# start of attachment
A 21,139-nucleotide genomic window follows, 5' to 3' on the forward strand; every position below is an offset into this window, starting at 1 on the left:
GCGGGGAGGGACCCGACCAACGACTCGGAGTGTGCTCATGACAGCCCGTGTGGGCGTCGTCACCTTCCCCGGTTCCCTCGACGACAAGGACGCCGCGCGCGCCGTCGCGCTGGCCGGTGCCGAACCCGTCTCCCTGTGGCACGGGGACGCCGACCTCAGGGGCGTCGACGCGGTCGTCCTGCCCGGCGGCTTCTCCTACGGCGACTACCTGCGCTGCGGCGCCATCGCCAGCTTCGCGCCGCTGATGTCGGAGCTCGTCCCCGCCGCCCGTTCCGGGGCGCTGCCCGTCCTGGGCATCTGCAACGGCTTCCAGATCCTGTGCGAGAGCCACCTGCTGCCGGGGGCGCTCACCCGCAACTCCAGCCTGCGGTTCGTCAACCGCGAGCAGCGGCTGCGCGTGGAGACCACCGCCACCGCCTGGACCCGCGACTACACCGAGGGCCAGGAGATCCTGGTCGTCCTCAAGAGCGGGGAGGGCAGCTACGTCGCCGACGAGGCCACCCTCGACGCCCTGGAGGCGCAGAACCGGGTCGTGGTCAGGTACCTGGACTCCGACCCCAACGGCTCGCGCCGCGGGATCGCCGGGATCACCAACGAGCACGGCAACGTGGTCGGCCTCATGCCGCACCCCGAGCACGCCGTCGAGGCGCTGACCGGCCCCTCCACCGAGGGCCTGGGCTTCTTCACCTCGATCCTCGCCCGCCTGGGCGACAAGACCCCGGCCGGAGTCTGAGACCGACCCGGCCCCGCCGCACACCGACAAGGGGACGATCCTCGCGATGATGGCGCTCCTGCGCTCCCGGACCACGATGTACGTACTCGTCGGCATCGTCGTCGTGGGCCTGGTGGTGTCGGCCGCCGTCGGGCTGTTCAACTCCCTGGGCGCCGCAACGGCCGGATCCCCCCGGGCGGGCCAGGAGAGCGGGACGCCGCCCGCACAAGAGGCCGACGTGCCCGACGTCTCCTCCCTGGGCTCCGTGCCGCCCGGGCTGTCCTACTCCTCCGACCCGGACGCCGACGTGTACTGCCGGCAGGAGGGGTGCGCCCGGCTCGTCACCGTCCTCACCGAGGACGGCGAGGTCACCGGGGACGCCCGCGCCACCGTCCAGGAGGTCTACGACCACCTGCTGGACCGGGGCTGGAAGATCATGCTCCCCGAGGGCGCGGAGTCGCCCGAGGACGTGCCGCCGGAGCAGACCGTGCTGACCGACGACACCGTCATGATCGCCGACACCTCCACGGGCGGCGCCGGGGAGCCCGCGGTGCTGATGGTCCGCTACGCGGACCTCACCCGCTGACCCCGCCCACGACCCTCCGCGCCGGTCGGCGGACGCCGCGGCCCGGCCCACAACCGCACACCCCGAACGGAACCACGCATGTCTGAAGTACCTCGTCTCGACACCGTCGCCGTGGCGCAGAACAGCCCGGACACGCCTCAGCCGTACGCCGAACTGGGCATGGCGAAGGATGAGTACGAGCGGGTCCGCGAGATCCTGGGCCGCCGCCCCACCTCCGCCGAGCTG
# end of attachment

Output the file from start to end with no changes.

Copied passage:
A 21,139-nucleotide genomic window follows, 5' to 3' on the forward strand; every position below is an offset into this window, starting at 1 on the left:
GCGGGGAGGGACCCGACCAACGACTCGGAGTGTGCTCATGACAGCCCGTGTGGGCGTCGTCACCTTCCCCGGTTCCCTCGACGACAAGGACGCCGCGCGCGCCGTCGCGCTGGCCGGTGCCGAACCCGTCTCCCTGTGGCACGGGGACGCCGACCTCAGGGGCGTCGACGCGGTCGTCCTGCCCGGCGGCTTCTCCTACGGCGACTACCTGCGCTGCGGCGCCATCGCCAGCTTCGCGCCGCTGATGTCGGAGCTCGTCCCCGCCGCCCGTTCCGGGGCGCTGCCCGTCCTGGGCATCTGCAACGGCTTCCAGATCCTGTGCGAGAGCCACCTGCTGCCGGGGGCGCTCACCCGCAACTCCAGCCTGCGGTTCGTCAACCGCGAGCAGCGGCTGCGCGTGGAGACCACCGCCACCGCCTGGACCCGCGACTACACCGAGGGCCAGGAGATCCTGGTCGTCCTCAAGAGCGGGGAGGGCAGCTACGTCGCCGACGAGGCCACCCTCGACGCCCTGGAGGCGCAGAACCGGGTCGTGGTCAGGTACCTGGACTCCGACCCCAACGGCTCGCGCCGCGGGATCGCCGGGATCACCAACGAGCACGGCAACGTGGTCGGCCTCATGCCGCACCCCGAGCACGCCGTCGAGGCGCTGACCGGCCCCTCCACCGAGGGCCTGGGCTTCTTCACCTCGATCCTCGCCCGCCTGGGCGACAAGACCCCGGCCGGAGTCTGAGACCGACCCGGCCCCGCCGCACACCGACAAGGGGACGATCCTCGCGATGATGGCGCTCCTGCGCTCCCGGACCACGATGTACGTACTCGTCGGCATCGTCGTCGTGGGCCTGGTGGTGTCGGCCGCCGTCGGGCTGTTCAACTCCCTGGGCGCCGCAACGGCCGGATCCCCCCGGGCGGGCCAGGAGAGCGGGACGCCGCCCGCACAAGAGGCCGACGTGCCCGACGTCTCCTCCCTGGGCTCCGTGCCGCCCGGGCTGTCCTACTCCTCCGACCCGGACGCCGACGTGTACTGCCGGCAGGAGGGGTGCGCCCGGCTCGTCACCGTCCTCACCGAGGACGGCGAGGTCACCGGGGACGCCCGCGCCACCGTCCAGGAGGTCTACGACCACCTGCTGGACCGGGGCTGGAAGATCATGCTCCCCGAGGGCGCGGAGTCGCCCGAGGACGTGCCGCCGGAGCAGACCGTGCTGACCGACGACACCGTCATGATCGCCGACACCTCCACGGGCGGCGCCGGGGAGCCCGCGGTGCTGATGGTCCGCTACGCGGACCTCACCCGCTGACCCCGCCCACGACCCTCCGCGCCGGTCGGCGGACGCCGCGGCCCGGCCCACAACCGCACACCCCGAACGGAACCACGCATGTCTGAAGTACCTCGTCTCGACACCGTCGCCGTGGCGCAGAACAGCCCGGACACGCCTCAGCCGTACGCCGAACTGGGCATGGCGAAGGATGAGTACGAGCGGGTCCGCGAGATCCTGGGCCGCCGCCCCACCTCCGCCGAGCTG